Vintage Guitar: Was that somebody’s cord you tripped over out there or what?
Elvin Bishop: No, I tripped over the monitor, I sure didn’t see that thing…
Keyboardist’s wife: I’m a nurse, Elvin. Do you need stitches?
You got a staple gun?
Well I’ll tell you, the whole day’s been like this. Not only do we not have a road manager, but our bass player’s sister is getting married so we’ve got a guy whose never played with us before on bass, too. He’s subbin’ real good, though.
Well, he’s probably heard a couple of your songs over the years.
Not doin’ any worse than I have been all day! Say, is this magazine that big newspaper-lookin’ one? That’s a cool thing. You know, I was on a B.B. King tour last summer and I had never seen that thing before and J. Geils turned me on to it. I love it! The only thing is, I can imagine a lot of wives not liking it, cause it’ll do nothin’ but lead you into sin. It took me about a month of scheming to get the 345 in there to get it past the “finance committee.” But there’s always a way. That magazine ain’t nothin’ but an invitation to sin…it’ll make you spend all your money!
Recognition noted…what we’d like to know is what kind of guitars you’re into now. I couldn’t help but notice that you were putting a couple of Gibson ES-345s through their paces during your first set.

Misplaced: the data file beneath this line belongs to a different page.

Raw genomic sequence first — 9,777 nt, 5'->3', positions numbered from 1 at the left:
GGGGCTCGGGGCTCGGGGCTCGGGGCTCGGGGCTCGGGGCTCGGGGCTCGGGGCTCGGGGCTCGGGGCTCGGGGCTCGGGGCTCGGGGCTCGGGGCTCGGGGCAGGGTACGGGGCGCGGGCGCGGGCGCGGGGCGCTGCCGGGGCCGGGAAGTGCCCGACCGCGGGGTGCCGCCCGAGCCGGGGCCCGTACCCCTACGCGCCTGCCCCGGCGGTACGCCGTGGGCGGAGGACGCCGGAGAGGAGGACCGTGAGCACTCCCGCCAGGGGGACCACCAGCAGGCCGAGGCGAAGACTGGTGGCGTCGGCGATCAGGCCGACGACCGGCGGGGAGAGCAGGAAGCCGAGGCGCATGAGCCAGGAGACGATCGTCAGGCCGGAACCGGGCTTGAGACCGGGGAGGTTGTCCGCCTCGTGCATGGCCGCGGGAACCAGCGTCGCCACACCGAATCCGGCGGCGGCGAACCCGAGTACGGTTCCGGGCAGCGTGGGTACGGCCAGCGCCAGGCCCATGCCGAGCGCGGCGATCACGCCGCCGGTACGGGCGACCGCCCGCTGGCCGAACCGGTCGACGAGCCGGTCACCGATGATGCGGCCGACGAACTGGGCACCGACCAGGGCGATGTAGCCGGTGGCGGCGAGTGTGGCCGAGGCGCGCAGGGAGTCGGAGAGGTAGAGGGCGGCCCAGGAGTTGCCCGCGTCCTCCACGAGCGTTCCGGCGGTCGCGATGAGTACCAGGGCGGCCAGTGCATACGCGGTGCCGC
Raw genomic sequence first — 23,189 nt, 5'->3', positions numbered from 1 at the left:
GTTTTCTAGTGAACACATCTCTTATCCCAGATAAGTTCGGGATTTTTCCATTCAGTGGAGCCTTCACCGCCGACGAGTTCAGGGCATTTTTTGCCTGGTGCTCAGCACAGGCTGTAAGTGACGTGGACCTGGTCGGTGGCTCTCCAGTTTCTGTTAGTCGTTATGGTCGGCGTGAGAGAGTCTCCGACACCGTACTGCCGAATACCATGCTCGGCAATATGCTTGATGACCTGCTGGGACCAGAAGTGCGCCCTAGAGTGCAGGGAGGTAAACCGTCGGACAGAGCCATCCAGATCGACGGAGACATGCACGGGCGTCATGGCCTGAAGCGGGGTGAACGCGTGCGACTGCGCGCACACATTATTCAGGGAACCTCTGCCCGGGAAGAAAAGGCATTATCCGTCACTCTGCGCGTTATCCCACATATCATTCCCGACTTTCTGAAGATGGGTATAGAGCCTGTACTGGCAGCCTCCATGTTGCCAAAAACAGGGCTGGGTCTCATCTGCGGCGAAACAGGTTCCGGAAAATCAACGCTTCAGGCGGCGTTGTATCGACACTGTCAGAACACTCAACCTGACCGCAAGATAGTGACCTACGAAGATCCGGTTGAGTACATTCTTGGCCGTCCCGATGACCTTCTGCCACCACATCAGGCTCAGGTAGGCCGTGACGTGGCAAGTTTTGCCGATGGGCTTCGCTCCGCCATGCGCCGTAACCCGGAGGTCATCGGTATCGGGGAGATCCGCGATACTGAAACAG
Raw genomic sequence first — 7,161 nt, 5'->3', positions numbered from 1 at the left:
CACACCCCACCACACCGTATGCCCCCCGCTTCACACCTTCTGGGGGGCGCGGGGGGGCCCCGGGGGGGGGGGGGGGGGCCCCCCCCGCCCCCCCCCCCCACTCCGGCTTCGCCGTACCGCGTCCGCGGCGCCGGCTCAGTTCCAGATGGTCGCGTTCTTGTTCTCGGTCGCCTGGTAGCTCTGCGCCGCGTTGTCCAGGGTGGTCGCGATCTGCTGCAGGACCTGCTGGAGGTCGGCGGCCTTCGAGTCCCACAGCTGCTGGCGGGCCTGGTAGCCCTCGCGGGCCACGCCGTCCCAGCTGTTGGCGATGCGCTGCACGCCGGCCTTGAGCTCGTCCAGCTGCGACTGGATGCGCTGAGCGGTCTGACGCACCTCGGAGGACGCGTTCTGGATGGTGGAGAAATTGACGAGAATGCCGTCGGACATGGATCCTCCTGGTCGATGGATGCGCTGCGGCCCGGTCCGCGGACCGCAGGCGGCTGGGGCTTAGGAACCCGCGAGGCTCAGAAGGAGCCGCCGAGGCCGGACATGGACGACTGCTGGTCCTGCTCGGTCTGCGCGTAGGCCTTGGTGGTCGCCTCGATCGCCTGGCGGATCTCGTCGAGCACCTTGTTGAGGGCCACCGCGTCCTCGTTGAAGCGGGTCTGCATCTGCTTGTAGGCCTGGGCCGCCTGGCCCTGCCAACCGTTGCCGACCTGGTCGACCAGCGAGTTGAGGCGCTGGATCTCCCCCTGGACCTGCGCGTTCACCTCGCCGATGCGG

Yeah, I’ve got a ’59 ES-345 that I’ve had for a long time, must be 10 or 12 years. I’ve always kept a 345 if I can. It’s just the perfect guitar for me. It’s got the perfect feel, it’s got the big, warm, sustained sound, you know? I love it. But I don’t want to keep taking it out on the road, so I’ve been on a concentrated search for another spare. I’ve had Gibson go back and get the plans, and the Custom Shop built me a new 345. That was the other one I’ve been playing. It’s supposed to be just like the original, you know? I don’t know if they don’t have the same materials they used to use, or that it lacks the 40 years of beer-and-cigarette seasoning my old one has seen, or what. But whatever it is, this new one ain’t close! But it’s a beautiful guitar, and they did a good job on it.
But I just don’t want to take that old one on the road anymore. I just want to keep it at home and use it in the studio. It’s living on borrowed time and I know damn well, because usually you figure five years and the airlines or the thieves will get to it. That’s been the average life expectancy of those guitars with me!
So anyway, I had one custom-built up for me, and then I bought another ’59 down in Texas. I don’t know if you know these guys…see if I can summon up the name for you…It’s a vintage guitar shop up in Austin, down on Commerce Street, or maybe it was Commercial, but it starts with a C. Oh yeah! It was One World Guitars. His name was Gary, he was a hell of a nice guy. He gave me a real good price on it.
I’ve also got an old Martin I use on stage, I think it’s a 00-18 or something. Anyway I’ve got it rigged up with a Dean Markley wooden pickup for my acoustic sets. It’s a little beat up, but it’s got a lot of character.
So what was your first guitar?
I started out with pawn shop Kays and Stellas. You know, the guitars with the strings an inch and a half off the neck! Well, I gave up two or three times before I finally said, “Yeah this may just hurt my fingers,” but nobody else in my family played, and you can’t find anybody in the neighborhood, you know. I was just stuck with a burnin’ desire to play the blues. Like Bob Seeger said, “Workin’ on a puzzle without any clues,” you know?
Who were you listening to back then?